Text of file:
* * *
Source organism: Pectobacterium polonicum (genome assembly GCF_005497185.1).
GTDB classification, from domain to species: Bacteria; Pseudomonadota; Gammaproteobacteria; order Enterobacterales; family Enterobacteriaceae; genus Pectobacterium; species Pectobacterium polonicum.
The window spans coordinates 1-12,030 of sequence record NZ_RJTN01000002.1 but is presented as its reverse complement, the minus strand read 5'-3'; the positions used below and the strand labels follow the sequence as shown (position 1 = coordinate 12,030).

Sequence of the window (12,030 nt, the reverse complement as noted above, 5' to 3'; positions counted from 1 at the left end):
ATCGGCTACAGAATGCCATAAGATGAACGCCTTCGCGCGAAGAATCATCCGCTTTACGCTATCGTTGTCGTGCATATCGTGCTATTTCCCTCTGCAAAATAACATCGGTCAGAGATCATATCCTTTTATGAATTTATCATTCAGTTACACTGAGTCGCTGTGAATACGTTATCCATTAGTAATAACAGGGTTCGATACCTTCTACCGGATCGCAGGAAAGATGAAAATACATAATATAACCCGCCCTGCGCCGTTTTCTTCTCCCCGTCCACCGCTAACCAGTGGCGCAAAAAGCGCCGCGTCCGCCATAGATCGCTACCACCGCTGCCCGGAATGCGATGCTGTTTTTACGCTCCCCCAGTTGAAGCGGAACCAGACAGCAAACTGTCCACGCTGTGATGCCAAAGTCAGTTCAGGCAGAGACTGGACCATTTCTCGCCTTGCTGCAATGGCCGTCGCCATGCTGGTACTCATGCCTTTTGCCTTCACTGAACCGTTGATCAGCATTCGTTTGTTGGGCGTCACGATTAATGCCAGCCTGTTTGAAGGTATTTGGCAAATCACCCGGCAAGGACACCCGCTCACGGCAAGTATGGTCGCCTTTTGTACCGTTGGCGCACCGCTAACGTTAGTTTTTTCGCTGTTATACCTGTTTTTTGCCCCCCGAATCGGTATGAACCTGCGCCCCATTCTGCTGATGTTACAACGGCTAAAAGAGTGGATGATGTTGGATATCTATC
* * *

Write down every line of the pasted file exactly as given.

Source organism: Pectobacterium polonicum (genome assembly GCF_005497185.1).
GTDB classification, from domain to species: Bacteria; Pseudomonadota; Gammaproteobacteria; order Enterobacterales; family Enterobacteriaceae; genus Pectobacterium; species Pectobacterium polonicum.
The window spans coordinates 1-12,030 of sequence record NZ_RJTN01000002.1 but is presented as its reverse complement, the minus strand read 5'-3'; the positions used below and the strand labels follow the sequence as shown (position 1 = coordinate 12,030).

Sequence of the window (12,030 nt, the reverse complement as noted above, 5' to 3'; positions counted from 1 at the left end):
ATCGGCTACAGAATGCCATAAGATGAACGCCTTCGCGCGAAGAATCATCCGCTTTACGCTATCGTTGTCGTGCATATCGTGCTATTTCCCTCTGCAAAATAACATCGGTCAGAGATCATATCCTTTTATGAATTTATCATTCAGTTACACTGAGTCGCTGTGAATACGTTATCCATTAGTAATAACAGGGTTCGATACCTTCTACCGGATCGCAGGAAAGATGAAAATACATAATATAACCCGCCCTGCGCCGTTTTCTTCTCCCCGTCCACCGCTAACCAGTGGCGCAAAAAGCGCCGCGTCCGCCATAGATCGCTACCACCGCTGCCCGGAATGCGATGCTGTTTTTACGCTCCCCCAGTTGAAGCGGAACCAGACAGCAAACTGTCCACGCTGTGATGCCAAAGTCAGTTCAGGCAGAGACTGGACCATTTCTCGCCTTGCTGCAATGGCCGTCGCCATGCTGGTACTCATGCCTTTTGCCTTCACTGAACCGTTGATCAGCATTCGTTTGTTGGGCGTCACGATTAATGCCAGCCTGTTTGAAGGTATTTGGCAAATCACCCGGCAAGGACACCCGCTCACGGCAAGTATGGTCGCCTTTTGTACCGTTGGCGCACCGCTAACGTTAGTTTTTTCGCTGTTATACCTGTTTTTTGCCCCCCGAATCGGTATGAACCTGCGCCCCATTCTGCTGATGTTACAACGGCTAAAAGAGTGGATGATGTTGGATATCTATC